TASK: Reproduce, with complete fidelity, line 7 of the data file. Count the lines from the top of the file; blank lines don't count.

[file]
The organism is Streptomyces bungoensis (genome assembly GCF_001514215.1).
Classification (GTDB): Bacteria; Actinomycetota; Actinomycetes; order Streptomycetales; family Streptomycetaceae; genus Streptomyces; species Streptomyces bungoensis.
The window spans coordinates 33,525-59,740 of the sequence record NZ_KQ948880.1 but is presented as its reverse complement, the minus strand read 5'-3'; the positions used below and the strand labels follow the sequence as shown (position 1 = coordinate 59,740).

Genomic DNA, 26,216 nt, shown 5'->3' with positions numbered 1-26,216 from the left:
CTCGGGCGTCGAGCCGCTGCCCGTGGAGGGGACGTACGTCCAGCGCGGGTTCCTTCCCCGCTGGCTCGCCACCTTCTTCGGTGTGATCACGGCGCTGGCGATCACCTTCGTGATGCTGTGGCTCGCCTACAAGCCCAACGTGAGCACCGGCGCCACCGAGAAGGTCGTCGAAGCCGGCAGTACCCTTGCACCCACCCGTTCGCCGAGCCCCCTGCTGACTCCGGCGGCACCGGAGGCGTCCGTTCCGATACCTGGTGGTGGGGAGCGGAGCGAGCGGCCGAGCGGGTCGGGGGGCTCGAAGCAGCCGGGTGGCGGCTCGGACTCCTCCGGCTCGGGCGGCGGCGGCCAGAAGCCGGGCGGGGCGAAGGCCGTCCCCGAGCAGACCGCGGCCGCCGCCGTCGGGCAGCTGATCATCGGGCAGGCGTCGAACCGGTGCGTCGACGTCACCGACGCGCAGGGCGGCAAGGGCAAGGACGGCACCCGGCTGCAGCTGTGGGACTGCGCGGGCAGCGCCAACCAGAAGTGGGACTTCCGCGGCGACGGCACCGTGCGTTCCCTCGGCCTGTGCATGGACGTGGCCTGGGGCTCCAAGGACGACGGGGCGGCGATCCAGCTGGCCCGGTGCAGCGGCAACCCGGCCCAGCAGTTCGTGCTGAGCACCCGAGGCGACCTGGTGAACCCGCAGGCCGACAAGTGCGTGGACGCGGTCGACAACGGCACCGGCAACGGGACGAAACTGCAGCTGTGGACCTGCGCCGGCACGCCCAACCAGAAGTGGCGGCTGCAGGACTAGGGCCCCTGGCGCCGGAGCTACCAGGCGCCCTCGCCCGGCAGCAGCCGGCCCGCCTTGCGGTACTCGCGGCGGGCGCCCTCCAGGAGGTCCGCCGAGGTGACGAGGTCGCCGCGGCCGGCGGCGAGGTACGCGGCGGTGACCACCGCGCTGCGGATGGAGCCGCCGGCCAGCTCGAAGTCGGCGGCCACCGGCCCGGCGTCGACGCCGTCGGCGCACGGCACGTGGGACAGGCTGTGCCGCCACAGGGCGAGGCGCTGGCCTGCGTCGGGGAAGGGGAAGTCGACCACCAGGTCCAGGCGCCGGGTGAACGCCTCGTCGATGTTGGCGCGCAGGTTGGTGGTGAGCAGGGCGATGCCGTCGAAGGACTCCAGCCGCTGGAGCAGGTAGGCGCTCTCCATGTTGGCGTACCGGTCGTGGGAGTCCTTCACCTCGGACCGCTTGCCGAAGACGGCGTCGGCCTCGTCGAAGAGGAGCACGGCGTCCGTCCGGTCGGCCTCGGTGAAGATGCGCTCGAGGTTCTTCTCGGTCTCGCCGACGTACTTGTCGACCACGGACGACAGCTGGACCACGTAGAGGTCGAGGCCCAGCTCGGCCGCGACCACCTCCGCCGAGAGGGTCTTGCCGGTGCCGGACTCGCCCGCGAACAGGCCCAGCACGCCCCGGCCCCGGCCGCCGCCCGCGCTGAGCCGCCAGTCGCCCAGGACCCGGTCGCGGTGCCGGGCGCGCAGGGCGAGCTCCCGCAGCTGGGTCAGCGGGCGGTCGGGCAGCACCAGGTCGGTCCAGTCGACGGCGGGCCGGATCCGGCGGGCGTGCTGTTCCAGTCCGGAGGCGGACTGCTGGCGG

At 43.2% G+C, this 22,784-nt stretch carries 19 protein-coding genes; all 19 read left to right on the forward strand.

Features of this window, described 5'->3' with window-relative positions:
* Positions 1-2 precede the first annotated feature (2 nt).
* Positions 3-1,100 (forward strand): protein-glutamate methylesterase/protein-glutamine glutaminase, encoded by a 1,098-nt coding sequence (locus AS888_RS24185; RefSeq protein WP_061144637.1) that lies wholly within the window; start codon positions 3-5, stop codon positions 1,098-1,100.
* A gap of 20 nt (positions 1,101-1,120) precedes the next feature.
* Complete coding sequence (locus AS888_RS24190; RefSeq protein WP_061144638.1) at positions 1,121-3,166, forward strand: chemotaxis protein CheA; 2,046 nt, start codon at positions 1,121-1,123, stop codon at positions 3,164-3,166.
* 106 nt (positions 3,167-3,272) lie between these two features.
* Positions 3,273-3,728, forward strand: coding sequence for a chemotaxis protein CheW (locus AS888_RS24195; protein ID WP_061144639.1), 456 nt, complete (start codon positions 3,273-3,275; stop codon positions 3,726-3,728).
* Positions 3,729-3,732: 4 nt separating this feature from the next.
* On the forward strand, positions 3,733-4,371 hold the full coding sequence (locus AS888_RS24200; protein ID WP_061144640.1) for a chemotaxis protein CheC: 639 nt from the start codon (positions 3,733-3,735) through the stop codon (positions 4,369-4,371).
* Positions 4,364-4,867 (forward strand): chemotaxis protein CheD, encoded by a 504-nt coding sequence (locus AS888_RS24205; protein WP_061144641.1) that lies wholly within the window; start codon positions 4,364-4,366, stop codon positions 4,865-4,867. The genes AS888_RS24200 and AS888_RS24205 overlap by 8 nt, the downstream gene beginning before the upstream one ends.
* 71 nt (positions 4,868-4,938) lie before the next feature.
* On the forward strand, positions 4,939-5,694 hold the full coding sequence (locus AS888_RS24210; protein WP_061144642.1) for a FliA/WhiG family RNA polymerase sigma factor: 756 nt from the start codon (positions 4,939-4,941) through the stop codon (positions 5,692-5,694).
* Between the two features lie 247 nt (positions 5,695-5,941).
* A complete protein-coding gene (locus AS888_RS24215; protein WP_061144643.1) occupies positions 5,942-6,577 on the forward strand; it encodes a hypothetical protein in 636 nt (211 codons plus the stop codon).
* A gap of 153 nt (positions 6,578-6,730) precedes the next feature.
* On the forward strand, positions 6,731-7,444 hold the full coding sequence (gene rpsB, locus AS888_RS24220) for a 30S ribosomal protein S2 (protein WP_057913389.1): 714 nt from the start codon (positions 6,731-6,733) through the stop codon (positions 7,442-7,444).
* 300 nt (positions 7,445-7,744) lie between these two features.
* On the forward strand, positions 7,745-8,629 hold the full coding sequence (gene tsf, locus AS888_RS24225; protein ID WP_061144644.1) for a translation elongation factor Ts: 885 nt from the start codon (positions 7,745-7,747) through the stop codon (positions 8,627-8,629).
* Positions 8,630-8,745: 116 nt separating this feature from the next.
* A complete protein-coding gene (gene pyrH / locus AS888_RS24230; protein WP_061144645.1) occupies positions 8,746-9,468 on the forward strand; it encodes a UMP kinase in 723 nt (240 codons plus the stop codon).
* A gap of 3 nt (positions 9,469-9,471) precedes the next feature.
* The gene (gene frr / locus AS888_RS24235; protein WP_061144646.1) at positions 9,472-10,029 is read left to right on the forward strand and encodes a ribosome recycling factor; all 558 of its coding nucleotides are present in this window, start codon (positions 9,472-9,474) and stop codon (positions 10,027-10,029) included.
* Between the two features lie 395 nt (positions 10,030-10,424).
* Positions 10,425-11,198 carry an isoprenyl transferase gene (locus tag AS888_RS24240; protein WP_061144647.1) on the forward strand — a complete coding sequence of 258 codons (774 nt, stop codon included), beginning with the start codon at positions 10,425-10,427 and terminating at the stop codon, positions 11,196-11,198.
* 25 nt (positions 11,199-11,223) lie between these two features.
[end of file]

Features of this window, described 5'->3' with window-relative positions: